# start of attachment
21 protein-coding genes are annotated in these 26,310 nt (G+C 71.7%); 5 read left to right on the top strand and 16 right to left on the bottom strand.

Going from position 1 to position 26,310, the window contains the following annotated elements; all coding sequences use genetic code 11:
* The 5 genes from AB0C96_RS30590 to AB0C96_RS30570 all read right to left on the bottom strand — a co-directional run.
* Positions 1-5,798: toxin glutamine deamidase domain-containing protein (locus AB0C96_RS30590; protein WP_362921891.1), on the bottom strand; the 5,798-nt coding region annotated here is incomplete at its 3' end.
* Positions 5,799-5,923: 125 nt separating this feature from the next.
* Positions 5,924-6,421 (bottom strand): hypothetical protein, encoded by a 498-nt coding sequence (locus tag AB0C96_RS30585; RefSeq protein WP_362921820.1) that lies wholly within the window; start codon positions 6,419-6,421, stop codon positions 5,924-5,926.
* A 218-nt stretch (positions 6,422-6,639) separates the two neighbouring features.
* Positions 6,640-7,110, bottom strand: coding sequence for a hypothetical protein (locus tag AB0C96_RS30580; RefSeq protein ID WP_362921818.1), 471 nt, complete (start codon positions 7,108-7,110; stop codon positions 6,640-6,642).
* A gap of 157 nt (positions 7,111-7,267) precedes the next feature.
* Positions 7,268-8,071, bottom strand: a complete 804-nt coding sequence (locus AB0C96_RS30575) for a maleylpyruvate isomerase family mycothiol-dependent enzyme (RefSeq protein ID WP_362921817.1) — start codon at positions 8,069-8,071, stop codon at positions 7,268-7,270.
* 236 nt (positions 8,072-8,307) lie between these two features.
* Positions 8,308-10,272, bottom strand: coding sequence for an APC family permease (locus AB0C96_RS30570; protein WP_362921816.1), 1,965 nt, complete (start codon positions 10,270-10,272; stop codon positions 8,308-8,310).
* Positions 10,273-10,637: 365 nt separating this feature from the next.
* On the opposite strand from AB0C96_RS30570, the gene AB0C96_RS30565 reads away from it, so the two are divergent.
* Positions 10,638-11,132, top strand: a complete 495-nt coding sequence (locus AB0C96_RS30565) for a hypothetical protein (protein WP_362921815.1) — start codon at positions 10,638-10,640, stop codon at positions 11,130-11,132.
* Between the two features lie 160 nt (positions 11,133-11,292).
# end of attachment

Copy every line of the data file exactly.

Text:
21 protein-coding genes are annotated in these 26,310 nt (G+C 71.7%); 5 read left to right on the top strand and 16 right to left on the bottom strand.

Going from position 1 to position 26,310, the window contains the following annotated elements; all coding sequences use genetic code 11:
* The 5 genes from AB0C96_RS30590 to AB0C96_RS30570 all read right to left on the bottom strand — a co-directional run.
* Positions 1-5,798: toxin glutamine deamidase domain-containing protein (locus AB0C96_RS30590; protein WP_362921891.1), on the bottom strand; the 5,798-nt coding region annotated here is incomplete at its 3' end.
* Positions 5,799-5,923: 125 nt separating this feature from the next.
* Positions 5,924-6,421 (bottom strand): hypothetical protein, encoded by a 498-nt coding sequence (locus tag AB0C96_RS30585; RefSeq protein WP_362921820.1) that lies wholly within the window; start codon positions 6,419-6,421, stop codon positions 5,924-5,926.
* A 218-nt stretch (positions 6,422-6,639) separates the two neighbouring features.
* Positions 6,640-7,110, bottom strand: coding sequence for a hypothetical protein (locus tag AB0C96_RS30580; RefSeq protein ID WP_362921818.1), 471 nt, complete (start codon positions 7,108-7,110; stop codon positions 6,640-6,642).
* A gap of 157 nt (positions 7,111-7,267) precedes the next feature.
* Positions 7,268-8,071, bottom strand: a complete 804-nt coding sequence (locus AB0C96_RS30575) for a maleylpyruvate isomerase family mycothiol-dependent enzyme (RefSeq protein ID WP_362921817.1) — start codon at positions 8,069-8,071, stop codon at positions 7,268-7,270.
* 236 nt (positions 8,072-8,307) lie between these two features.
* Positions 8,308-10,272, bottom strand: coding sequence for an APC family permease (locus AB0C96_RS30570; protein WP_362921816.1), 1,965 nt, complete (start codon positions 10,270-10,272; stop codon positions 8,308-8,310).
* Positions 10,273-10,637: 365 nt separating this feature from the next.
* On the opposite strand from AB0C96_RS30570, the gene AB0C96_RS30565 reads away from it, so the two are divergent.
* Positions 10,638-11,132, top strand: a complete 495-nt coding sequence (locus AB0C96_RS30565) for a hypothetical protein (protein WP_362921815.1) — start codon at positions 10,638-10,640, stop codon at positions 11,130-11,132.
* Between the two features lie 160 nt (positions 11,133-11,292).